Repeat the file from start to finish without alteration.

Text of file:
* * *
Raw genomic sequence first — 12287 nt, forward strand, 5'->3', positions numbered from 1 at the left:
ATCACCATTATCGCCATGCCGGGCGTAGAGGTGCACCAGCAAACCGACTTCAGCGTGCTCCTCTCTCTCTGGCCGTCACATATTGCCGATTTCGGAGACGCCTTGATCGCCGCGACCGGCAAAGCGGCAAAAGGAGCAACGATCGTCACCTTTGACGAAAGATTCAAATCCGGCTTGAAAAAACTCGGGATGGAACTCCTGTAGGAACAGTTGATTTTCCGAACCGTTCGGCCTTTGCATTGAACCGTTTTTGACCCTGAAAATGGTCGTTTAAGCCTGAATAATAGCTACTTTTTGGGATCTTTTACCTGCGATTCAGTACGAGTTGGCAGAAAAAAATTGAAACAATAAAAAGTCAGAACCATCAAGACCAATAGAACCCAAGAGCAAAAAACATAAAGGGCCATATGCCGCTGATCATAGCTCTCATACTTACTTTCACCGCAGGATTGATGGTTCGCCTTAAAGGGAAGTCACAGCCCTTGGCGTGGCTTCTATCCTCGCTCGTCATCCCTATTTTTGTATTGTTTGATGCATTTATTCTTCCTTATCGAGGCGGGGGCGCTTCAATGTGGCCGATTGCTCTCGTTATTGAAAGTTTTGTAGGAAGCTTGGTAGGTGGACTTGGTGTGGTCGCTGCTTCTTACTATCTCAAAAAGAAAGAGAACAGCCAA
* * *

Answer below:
Raw genomic sequence first — 12287 nt, forward strand, 5'->3', positions numbered from 1 at the left:
ATCACCATTATCGCCATGCCGGGCGTAGAGGTGCACCAGCAAACCGACTTCAGCGTGCTCCTCTCTCTCTGGCCGTCACATATTGCCGATTTCGGAGACGCCTTGATCGCCGCGACCGGCAAAGCGGCAAAAGGAGCAACGATCGTCACCTTTGACGAAAGATTCAAATCCGGCTTGAAAAAACTCGGGATGGAACTCCTGTAGGAACAGTTGATTTTCCGAACCGTTCGGCCTTTGCATTGAACCGTTTTTGACCCTGAAAATGGTCGTTTAAGCCTGAATAATAGCTACTTTTTGGGATCTTTTACCTGCGATTCAGTACGAGTTGGCAGAAAAAAATTGAAACAATAAAAAGTCAGAACCATCAAGACCAATAGAACCCAAGAGCAAAAAACATAAAGGGCCATATGCCGCTGATCATAGCTCTCATACTTACTTTCACCGCAGGATTGATGGTTCGCCTTAAAGGGAAGTCACAGCCCTTGGCGTGGCTTCTATCCTCGCTCGTCATCCCTATTTTTGTATTGTTTGATGCATTTATTCTTCCTTATCGAGGCGGGGGCGCTTCAATGTGGCCGATTGCTCTCGTTATTGAAAGTTTTGTAGGAAGCTTGGTAGGTGGACTTGGTGTGGTCGCTGCTTCTTACTATCTCAAAAAGAAAGAGAACAGCCAA